The Daily Tar Heel

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Tuesday March 28th

President Obama, Holden Thorp talk at meeting of higher education leaders to discuss student debt

Chancellor Holden Thorp met with President Barack Obama on Monday for a discussion that signals a coming national effort by the White House to make college more affordable.

Thorp was one of a dozen leaders in higher education invited to participate in the meeting, which centered on the issue of decreasing the cost of attendance at universities across the country.

Thorp said in an interview that Obama met with the attendees for about an hour, and focused not on rising tuition but student debt.

“His focus was not so much on the tuition process that has played out in this particular cycle but on the fact that he’s concerned about a lot of students not being able to pay back their loans or not going to college because they don’t want to have that debt,” Thorp said.

The Board of Trustees recently approved a 15.6 percent tuition increase for in-state students. But the average inflation-adjusted, post-graduation debt for UNC students has decreased since 2000, Thorp said.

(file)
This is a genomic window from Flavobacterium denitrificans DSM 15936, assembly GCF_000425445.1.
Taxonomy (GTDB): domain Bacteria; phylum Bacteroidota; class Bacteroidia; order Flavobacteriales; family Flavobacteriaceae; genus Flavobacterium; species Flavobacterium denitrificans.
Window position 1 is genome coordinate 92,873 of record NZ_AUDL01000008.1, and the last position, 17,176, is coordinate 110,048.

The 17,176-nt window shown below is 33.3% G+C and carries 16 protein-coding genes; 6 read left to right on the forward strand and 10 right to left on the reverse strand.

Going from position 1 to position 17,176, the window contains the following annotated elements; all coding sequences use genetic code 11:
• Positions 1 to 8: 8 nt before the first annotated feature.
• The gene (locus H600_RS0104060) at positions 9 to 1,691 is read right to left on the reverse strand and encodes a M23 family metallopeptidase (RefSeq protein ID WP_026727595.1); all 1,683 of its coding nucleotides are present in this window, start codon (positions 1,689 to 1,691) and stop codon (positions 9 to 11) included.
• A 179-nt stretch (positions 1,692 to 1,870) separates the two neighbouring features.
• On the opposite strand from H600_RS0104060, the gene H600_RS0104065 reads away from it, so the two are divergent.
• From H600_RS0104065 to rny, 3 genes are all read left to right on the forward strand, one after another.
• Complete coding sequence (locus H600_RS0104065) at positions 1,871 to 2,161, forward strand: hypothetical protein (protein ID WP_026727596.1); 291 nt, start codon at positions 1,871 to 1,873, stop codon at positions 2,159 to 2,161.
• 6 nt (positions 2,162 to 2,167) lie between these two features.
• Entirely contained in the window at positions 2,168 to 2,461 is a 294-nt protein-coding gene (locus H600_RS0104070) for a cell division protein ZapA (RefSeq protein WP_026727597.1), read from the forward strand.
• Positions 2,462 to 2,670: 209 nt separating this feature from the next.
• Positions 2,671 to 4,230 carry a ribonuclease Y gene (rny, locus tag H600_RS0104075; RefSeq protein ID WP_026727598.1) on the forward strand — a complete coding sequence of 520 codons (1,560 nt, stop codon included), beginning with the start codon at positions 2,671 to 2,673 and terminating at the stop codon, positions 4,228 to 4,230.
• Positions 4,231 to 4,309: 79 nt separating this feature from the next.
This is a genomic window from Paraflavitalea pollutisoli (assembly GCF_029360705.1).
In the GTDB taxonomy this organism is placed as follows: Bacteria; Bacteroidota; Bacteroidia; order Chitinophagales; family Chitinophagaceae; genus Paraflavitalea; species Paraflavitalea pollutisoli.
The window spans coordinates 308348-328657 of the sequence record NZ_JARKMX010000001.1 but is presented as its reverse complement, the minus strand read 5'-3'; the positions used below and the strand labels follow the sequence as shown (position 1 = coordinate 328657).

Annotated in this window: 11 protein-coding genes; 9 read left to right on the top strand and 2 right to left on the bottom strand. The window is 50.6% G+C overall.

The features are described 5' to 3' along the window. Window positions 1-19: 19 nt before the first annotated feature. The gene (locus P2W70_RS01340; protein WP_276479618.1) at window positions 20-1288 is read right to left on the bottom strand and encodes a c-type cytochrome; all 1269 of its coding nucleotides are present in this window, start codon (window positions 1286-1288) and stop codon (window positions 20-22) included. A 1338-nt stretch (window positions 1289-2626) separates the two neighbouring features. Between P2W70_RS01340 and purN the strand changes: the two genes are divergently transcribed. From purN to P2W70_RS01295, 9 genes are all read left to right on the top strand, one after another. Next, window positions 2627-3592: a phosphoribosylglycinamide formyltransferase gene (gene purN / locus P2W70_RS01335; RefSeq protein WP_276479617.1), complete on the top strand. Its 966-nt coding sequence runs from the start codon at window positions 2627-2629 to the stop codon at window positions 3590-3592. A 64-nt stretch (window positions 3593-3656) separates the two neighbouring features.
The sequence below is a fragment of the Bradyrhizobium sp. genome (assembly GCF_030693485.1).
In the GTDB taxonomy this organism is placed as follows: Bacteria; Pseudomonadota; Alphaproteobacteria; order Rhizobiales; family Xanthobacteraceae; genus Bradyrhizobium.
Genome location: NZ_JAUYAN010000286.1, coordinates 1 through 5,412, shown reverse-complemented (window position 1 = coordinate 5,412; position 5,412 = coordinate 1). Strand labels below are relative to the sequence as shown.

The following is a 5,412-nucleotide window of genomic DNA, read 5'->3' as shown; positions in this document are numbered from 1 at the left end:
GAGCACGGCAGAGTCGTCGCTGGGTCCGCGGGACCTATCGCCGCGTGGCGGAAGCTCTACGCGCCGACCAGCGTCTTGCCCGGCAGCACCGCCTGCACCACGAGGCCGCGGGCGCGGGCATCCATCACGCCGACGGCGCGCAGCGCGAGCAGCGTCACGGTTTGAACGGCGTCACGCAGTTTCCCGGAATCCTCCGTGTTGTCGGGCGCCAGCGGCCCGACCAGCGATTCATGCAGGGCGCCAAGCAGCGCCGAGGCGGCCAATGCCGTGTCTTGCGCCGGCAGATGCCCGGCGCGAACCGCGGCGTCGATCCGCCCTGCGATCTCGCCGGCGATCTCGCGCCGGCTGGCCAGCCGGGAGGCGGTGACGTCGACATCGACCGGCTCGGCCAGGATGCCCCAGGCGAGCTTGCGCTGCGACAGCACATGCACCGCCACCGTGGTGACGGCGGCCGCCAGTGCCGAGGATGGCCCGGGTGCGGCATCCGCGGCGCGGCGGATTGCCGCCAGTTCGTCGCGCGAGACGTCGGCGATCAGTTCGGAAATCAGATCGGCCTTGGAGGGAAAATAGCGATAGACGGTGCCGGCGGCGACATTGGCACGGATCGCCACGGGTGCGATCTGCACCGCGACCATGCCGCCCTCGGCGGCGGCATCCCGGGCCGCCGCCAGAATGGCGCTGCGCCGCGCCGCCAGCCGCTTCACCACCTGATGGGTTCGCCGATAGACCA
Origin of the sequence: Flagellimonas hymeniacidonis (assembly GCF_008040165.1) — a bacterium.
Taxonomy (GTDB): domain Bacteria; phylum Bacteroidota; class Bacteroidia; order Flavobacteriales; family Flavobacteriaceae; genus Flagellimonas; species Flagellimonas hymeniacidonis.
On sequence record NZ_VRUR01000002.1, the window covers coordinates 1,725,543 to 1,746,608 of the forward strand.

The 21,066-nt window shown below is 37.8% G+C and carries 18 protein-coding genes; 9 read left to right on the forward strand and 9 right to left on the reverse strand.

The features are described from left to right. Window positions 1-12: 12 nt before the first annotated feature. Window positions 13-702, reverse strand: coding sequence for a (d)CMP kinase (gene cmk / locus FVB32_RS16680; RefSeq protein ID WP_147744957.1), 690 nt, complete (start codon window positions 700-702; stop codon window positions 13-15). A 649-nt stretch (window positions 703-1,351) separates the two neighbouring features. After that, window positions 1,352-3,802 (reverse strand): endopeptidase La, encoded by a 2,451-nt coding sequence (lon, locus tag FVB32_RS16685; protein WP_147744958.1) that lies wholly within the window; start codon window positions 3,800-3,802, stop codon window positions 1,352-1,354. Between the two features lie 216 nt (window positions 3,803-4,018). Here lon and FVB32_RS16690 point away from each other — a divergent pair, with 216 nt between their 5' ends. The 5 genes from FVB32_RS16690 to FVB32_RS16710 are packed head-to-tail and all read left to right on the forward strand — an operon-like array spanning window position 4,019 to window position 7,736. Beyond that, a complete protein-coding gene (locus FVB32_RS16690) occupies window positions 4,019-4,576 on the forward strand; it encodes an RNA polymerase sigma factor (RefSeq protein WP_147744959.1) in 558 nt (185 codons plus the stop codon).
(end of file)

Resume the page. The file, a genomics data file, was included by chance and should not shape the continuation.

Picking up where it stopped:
“I think there’s a lot to be proud of there,” he said.

Thorp said Obama went around the room and asked the guests about their ideas for decreasing universities’ cost of attendance.

Thorp emphasized the University’s efforts to streamline its administration, primarily through the Carolina Counts project, an effort to cut costs by increasing efficiency that has saved UNC almost $50 million.

But he also told Obama that national attention to the issue of affordability would aid college presidents and chancellors.

“If he is really interested in college costs and starts talking about it then that will make it easier for the rest of us to focus on these things,” Thorp said.

The University will continue to work on streamlining its administration in the future but will also explore new ways to cut costs discussed at Monday’s meeting, Thorp said.

These include a stronger focus on online education and improving “gateway courses” in science and math, Thorp said.

Thorp said the group was told that the administration will look for ways to implement some of the ideas discussed.

“I think you’re going to see more talk from them about this.”

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